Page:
Who here doesn’t feed their partner enough or properly? Is it just me?
The Fella is kind of, slightly, severely allergic to fish and seafood. Something I really find quite inconvenient, and just a little bit annoying. Have I really just agreed to marry a man who can’t ever eat fish, like ever?
The upside of this little issue is that when we eat out, I can always order the fish. I also get to have a taste of his dish and never have to share any of my own. Double brilliant!
The downside is, whenever I decide to make fish at home I get hit with a myriad of complaints:
“Fish?! Ahhhh but what am I going to eat?”
“Eaugh, it smells like fish, I HATE fish and I’m hungry…”
“Why don’t you ever feed me? Don’t you love me?”
I’d go on, but I suspect you get the point.
I indulged in a little bit of partner neglect last weekend when I whipped up some salt and pepper squid. I ignored the foot stomping and jibes about how he is wasting away; and how a proper little woman would look after her man by making him a nice (large) lunch of the non-fishy variety. Instead, I set to work on not overcooking the squid.
When it comes to fish and seafood, I lack a lot of confidence, possibly because I cook it so rarely. But several visits to Sydney Seafood School in the past year (and more to come – thanks to my lovely family!) have really helped. I’ve learned that the trick for beautiful tender squid is all in the preparation. Squid is delicious; rubber is not so much. But with a little bit of practice, I’m pleased to say I pulled it off – delicious, rubber-free, spicy, crispy squid. Although, I guess you’ll just have to take my word on that. As I was the only one eating it, no-one will ever really know for sure, will they?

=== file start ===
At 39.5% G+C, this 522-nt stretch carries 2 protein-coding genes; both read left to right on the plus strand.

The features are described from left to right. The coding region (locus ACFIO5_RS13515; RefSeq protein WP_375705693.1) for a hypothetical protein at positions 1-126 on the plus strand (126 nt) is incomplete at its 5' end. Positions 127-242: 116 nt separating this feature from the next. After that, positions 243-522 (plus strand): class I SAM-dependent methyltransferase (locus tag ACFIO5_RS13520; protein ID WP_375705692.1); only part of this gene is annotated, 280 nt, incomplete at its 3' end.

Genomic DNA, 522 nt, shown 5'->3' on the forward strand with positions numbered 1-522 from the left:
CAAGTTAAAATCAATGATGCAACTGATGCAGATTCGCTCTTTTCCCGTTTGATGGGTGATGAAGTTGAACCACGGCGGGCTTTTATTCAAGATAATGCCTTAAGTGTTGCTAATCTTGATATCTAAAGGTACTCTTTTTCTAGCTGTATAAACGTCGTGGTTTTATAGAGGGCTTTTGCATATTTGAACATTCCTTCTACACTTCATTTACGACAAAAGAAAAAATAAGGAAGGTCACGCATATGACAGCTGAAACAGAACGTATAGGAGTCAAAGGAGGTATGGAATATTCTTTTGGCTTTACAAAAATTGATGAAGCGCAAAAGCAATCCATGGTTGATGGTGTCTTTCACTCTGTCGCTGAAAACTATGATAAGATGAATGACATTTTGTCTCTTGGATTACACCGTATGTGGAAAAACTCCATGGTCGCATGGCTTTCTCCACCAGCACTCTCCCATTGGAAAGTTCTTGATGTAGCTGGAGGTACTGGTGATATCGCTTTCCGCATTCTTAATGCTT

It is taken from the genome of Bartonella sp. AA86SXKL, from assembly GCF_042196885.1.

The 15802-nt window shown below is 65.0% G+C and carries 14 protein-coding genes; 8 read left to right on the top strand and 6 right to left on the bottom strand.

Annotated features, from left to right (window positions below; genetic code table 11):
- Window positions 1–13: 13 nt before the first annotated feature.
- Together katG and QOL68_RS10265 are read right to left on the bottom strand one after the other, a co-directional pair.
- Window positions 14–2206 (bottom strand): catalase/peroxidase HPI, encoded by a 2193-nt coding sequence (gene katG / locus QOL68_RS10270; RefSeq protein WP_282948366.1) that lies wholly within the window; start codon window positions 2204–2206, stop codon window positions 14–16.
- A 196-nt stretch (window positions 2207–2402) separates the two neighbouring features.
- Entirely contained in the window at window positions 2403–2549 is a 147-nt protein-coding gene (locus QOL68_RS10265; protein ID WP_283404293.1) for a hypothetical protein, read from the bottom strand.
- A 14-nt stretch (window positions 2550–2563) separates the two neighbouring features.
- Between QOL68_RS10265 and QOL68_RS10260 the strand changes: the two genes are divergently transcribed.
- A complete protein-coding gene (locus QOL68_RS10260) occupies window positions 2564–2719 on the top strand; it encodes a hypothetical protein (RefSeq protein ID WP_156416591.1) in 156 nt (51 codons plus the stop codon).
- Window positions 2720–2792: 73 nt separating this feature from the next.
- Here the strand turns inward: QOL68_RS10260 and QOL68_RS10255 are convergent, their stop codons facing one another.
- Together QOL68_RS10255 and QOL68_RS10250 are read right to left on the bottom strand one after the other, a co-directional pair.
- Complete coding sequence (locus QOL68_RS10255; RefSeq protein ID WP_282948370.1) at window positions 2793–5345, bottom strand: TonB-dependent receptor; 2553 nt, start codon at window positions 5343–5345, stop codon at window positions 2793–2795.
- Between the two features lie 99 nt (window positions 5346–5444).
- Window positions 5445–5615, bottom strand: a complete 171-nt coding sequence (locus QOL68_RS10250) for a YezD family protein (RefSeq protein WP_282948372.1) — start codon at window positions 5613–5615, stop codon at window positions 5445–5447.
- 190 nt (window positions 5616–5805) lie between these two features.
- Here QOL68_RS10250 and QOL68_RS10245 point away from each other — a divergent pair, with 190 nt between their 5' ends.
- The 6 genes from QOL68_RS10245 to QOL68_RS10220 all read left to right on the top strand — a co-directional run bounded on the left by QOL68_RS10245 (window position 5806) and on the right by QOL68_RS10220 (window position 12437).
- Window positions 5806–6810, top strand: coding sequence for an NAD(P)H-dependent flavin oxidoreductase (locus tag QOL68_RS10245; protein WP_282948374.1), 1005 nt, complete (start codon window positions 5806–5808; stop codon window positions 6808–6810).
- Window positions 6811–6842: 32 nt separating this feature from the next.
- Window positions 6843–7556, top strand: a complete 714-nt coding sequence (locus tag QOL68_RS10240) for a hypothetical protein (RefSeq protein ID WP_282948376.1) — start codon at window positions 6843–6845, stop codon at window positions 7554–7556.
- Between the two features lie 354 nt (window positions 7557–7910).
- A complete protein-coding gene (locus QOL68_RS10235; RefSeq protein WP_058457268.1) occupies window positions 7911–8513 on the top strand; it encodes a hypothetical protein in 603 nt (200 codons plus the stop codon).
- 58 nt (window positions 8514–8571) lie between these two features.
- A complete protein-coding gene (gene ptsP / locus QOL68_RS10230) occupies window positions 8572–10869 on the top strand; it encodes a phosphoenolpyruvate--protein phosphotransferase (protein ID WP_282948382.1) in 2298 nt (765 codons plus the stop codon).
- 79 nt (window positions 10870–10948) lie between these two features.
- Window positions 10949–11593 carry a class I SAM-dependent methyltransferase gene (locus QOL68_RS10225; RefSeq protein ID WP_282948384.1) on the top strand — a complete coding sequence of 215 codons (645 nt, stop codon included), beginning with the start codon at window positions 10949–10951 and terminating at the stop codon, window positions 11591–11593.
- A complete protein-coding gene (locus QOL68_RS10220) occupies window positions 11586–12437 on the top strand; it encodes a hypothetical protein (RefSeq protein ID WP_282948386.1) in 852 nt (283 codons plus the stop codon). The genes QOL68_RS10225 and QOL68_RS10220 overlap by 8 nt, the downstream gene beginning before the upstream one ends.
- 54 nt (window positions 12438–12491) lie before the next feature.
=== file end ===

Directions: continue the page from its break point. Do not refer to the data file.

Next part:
Salt and pepper squid
This recipe is from Les Huynh’s beautiful book Blue Ginger and serves two.
400 g squid tubes
vegetable oil, for deep frying
4 tbsp cornflour
1 tbsp salt
1 tbsp mixed ground white and black pepper
2 tsps caster sugar
small pinch of five-spice powder (Les Huynh reckons this is his secret ingredient)
1 handful of lettuce, shredded
2 lime halves
2 spring onions, julienned
1 handful of coriander
1 red chilli, deseeded and julienned
Open up the squid tubes and lay them flat. Apparently, the trick to perfect squid is carefully removing the mucus-y membrane on the inside; this is what’s going to make it tough. Scrape it all away using a paper towel. Score the inside of the flesh with a criss-cross pattern and cut into 2 x 5 cm pieces. Coat the squid in the corn flour, shaking any excess off.
Mix together the salt, pepper, sugar and five-spice and set aside.
Meanwhile, heat the oil in a wok (I used about 4 cm) to 140 ◦C. This is the other key part of the cooking process, the oil needs to be hot enough to cook the squid through and quickly, otherwise you’ll get the dreaded rubbery squid syndrome. Les Huynh recommends testing it with a piece of bread before hand, if a cube of bread browns in about 45 seconds in it, it’s hot enough. Deep-fry the squid in small batches for 3-4 minutes or until crisp and golden. Remove and drain on paper towels. Sprinkle with the salt and pepper mix, making sure all the pieces are well coated.
Serve on a bed of lettuce. Sprinkle with the spring onion, coriander and chilli and a good squeeze of lime.
Enjoy, but do remember to keep any from any allergic partners.
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